Newsreal: A tale of two families

Why is a white "miracle birth" a major news story and a black "miracle birth" a non-event?

By Earl Ofari Hutchinson

Published December 2, 1997 8:00PM (EST)

If Jacqueline and Linden Thompson are perplexed over the massive media attention and public outpouring of support for Bobbi and Kenny McCaughey, the parents of the Iowa septuplets, it is understandable.

On May 8, the Washington, D.C., couple set the American record for the longest sextuplet pregnancy at 29 weeks and six days. They also were the first African-American couple to give birth to sextuplets. The children were delivered by Caesarean section. One was delivered stillborn. Mrs. Thompson remained hospitalized for a month at the Georgetown University Medical Center.

Sextuplets are almost unheard of. Other than the Thompsons, there has been only one other recorded birth of sextuplets in the United States this year. Yet unlike the McCaugheys' media-dubbed "miracle birth," the birth of their children stirred no interest in the media. In an extensive search of all major publications, I found no record of any TV news feature, special report or print feature on them in any major daily. If not for a brief news blurb on the Thompson births in the black weekly Jet magazine, the event would have gone completely unnoticed.

It's not hard to figure out why. Unlike the McCaugheys, the Thompsons are a low-income, working-class African-American couple. They do not live in a small, tight-knit mid-American Iowa community. They did not use a fertility drug. As a result, the Thompsons did not get this treatment:

  • Free advertising in major newspapers for their family assistance fund.
  • The donation of a 12-seat Chevrolet van.
  • A year's supply of groceries from a national supermarket chain.
  • An offer by Iowa's governor to build a new and larger home.
  • A year's supply of baby care products.
  • The cover of both Time and Newsweek.
  • A phone call from President Clinton congratulating them on their "amazing adventure."
  • A special invitation to the White House.
  • A bid of $250,000 from a tabloid weekly to tell their story.

The Thompsons' story only became the subject of mild passing interest after the McCaughey septuplets made news and a caller to a black Washington, D.C., radio station complained about the lack of help the Thompsons had received.

This prompted a local community group, Sisters in Touch, to make the Thompsons' plight an issue. The Washington Post did a back-page story on them. But even that wasn't enough to spark the kind of national offers of help that flooded into the McCaugheys.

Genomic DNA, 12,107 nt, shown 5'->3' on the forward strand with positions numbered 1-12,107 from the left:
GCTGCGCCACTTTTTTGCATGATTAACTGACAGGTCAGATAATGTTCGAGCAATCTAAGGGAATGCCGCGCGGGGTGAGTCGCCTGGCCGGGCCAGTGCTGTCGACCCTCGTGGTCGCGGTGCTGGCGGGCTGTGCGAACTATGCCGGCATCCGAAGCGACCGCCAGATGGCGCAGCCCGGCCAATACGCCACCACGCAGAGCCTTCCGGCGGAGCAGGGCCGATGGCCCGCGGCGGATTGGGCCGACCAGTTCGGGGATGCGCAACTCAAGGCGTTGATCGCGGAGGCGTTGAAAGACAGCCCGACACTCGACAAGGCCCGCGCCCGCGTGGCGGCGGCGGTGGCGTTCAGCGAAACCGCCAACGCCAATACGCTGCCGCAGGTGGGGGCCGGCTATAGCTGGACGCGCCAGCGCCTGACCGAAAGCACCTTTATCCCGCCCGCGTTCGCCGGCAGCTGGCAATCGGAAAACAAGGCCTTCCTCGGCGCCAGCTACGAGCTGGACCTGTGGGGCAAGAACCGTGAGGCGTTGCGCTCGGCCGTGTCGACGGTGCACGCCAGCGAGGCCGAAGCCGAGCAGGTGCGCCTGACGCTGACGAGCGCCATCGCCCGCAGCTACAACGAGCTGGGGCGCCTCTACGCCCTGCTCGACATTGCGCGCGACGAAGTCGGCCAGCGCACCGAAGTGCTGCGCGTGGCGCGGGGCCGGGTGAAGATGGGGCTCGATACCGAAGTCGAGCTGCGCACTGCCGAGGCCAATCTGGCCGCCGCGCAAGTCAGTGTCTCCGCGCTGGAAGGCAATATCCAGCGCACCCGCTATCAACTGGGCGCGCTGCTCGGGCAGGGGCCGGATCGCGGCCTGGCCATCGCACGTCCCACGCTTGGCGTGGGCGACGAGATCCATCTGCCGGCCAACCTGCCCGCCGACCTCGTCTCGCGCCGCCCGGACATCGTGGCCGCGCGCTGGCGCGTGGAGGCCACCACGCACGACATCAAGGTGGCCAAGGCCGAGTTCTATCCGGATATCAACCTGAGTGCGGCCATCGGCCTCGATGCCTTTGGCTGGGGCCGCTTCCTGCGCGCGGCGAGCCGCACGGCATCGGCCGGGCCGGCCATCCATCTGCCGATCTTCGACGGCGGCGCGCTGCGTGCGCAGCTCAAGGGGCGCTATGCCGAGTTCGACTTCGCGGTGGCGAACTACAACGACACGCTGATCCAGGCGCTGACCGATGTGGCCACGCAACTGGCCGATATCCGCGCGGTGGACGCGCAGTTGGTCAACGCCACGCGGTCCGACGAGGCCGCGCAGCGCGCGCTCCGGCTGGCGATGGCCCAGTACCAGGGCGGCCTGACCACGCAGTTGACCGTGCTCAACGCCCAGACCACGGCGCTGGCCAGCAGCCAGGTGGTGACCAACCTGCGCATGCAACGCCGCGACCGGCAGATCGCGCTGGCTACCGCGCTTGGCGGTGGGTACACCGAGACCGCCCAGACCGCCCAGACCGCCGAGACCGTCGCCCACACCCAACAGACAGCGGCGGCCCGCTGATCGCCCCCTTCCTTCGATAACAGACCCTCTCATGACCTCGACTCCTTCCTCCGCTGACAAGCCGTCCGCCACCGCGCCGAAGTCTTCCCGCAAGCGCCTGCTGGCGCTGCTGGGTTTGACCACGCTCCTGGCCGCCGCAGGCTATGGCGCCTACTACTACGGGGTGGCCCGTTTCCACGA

A Proctor & Gamble spokesperson announced the company would consider a six- to eight-month supply of diapers, but added that this was the standard contribution for families with multiple births. A spokesperson for Johnson & Johnson suggested that the Thompsons contact the company to determine if there are "things we can do."

With the assistance of the D.C. Housing Finance Agency, the Thompsons were able to move out of their cramped one-bedroom duplex unit into a three-bedroom apartment. Since then, they've managed to find a six-bedroom house, but they couldn't move in. Even with Linden Thompson's salary from two jobs, they can't afford the $1,500 rent. However, thanks to growing media awareness of their case, a nonprofit foundation reportedly has offered to give the family a house.

And, as a result of the appeal letters on their behalf by Sisters in Touch (P.O. Box 4337, Largo, MD 20775), they are now receiving free day care at a local child-care center, and they were notified that they will be eligible to enroll their children in the Head Start Program. The group also reports that due to the slightly increased media attention on the Thompsons, a handful of individual and corporate donors have offered to help the family: Chevrolet wants to give them a 1998 Astro, while an auto dealership in New Jersey has weighed in with a Ford Aerostar.

While the Thompsons have been forced to shoulder the tremendous physical and emotional strain and financial burden of caring for five children alone, they have expressed pleasure at the showering of support for the McCaugheys. Their only regret is, as Jacqueline Thompson said, that her community and the nation did not support them the same way. It didn't and still hasn't. And that underscores the general indifference of much of America when the children in need are not media-sensationalized products of "miracle births" but children of the minority poor.

) Pacific News Service

Earl Ofari Hutchinson

Earl Ofari Hutchinson is a contributor to Pacific News Service and the author of "The Crisis in Black and Black."

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